Professor Phil Cooke
Professor of Italian History & Culture
I joined Strathclyde University as a lecturer in Italian in 1993, after 8 years at Edinburgh University where I took a first degree in Italian with Russian Studies. I took Italian from scratch at Edinburgh having studied French and Spanish at school. I came to Scotland from the South of England in 1984, and have lived here ever since, apart from several years living in various cities in Italy (Rome, Milan, Siena and, above all, Florence where I have done a lot of my research and collaborate with the history journal Passato e presente). I was promoted to Senior Lecturer in 2000 and to Professor of Italian History and Culture in 2013. I teach Italian Language, History, Film and Literature at all levels. I am particularly interested in the interaction between history and culture and in the 'political use of history'. This means that my courses are interdisciplinary in nature, and try to understand contemporary Italy from a variety of different angles and approaches. Recently I have developed interests in the History of Science and within it the history of medicine. I am particularly interested in how knowledge, ideas and concepts circulate.
Research and Teaching Interests
For a few years, in addition to my main line of research on 20th century Italy, I’ve been working on the history of medicine in Italy in the 18th and 19th century. This has taken me to the Italian manuscripts in the Wellcome collection which, as soon became clear, have been lying on the shelves there ever since they were bought in the early 20th century. The materials mainly cover the period from 1780-1830 and the majority are highly elaborated student notes of lectures given by medical professors in such centres as Bologna, Pisa, Florence, Rome, Pavia. The documents provide a unique insight into what was taught in Italy at a a time of significant developments in the history of medicine. One example highly relevant to Scotland is the spread of Brunonianism and its mutation into what was known as controstimolo. The research has also taken me to Italy and I have done further research in Florence (the archive of Santa Maria Nuova which is held at Careggi hospital) and the Universities of Pavia and Padua. Padua possesses a specialist medical history library and a museum of the history of medicine.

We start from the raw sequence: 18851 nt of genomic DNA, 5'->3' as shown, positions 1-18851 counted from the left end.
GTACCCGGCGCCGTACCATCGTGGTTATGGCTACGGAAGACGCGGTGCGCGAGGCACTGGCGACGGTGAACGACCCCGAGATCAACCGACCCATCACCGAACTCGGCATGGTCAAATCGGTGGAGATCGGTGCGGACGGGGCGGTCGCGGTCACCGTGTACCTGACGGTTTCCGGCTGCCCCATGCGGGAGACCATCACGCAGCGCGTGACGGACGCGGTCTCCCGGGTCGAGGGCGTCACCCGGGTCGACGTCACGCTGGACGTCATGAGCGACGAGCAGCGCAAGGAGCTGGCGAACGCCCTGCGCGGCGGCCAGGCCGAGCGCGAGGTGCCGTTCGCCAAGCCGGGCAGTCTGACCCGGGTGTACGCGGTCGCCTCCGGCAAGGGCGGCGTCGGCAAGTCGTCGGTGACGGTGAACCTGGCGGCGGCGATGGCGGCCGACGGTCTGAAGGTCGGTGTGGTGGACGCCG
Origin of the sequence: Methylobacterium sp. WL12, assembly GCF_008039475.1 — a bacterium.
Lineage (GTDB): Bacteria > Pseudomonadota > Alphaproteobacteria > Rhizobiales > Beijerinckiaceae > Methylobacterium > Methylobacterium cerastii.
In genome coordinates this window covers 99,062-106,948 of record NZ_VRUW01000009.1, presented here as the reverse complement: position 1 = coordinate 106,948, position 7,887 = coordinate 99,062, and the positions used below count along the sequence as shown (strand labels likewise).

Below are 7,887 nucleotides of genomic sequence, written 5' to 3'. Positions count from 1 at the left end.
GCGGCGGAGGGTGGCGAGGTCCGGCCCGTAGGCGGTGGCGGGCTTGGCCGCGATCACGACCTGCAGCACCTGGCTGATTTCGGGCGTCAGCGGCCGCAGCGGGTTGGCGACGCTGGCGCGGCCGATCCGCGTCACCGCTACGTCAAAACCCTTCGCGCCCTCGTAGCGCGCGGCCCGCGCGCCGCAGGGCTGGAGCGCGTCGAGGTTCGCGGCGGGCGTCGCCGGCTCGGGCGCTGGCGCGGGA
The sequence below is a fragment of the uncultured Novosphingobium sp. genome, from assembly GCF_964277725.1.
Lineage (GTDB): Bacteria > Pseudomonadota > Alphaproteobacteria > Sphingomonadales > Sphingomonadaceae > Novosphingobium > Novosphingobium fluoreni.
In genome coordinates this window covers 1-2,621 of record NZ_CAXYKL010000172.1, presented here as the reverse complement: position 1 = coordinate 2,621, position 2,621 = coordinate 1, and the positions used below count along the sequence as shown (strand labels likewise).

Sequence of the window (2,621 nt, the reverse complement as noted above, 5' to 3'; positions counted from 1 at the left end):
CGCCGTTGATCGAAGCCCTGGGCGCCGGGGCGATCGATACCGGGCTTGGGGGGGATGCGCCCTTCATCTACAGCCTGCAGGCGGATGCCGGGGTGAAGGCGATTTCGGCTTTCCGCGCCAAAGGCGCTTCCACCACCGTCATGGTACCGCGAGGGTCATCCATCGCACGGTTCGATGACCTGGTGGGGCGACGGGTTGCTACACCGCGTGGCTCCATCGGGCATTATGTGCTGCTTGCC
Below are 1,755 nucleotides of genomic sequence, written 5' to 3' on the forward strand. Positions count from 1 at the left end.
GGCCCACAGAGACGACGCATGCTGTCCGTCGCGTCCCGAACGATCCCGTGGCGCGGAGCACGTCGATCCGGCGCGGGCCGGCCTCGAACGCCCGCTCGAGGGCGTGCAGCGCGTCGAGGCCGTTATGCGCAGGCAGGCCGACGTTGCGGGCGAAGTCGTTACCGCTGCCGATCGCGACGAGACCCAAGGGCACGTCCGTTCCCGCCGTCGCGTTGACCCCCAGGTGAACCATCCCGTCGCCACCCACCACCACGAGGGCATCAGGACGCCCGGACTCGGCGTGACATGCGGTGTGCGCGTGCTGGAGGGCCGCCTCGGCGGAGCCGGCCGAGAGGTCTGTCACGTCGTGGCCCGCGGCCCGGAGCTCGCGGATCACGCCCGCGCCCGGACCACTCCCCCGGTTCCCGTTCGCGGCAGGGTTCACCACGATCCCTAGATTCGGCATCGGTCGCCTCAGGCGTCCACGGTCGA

The Wellcome Trust has agreed to make digital copies of a selection of the manuscripts and this process in on-going.
Looking forward I am trying to put together a project on the translation of medical ideas/texts in the 18th/19th century. So, to give an example, the works of the Italian surgeon Antonio Scarpa were translated into English by an Edinburgh based medic, Wishart. And we can also look at the process in reverse – an Italian student who worked with me via an Erasmus + exchange has been looking into the translations into Italian (and French) of Bell, Cullen and the Hunters.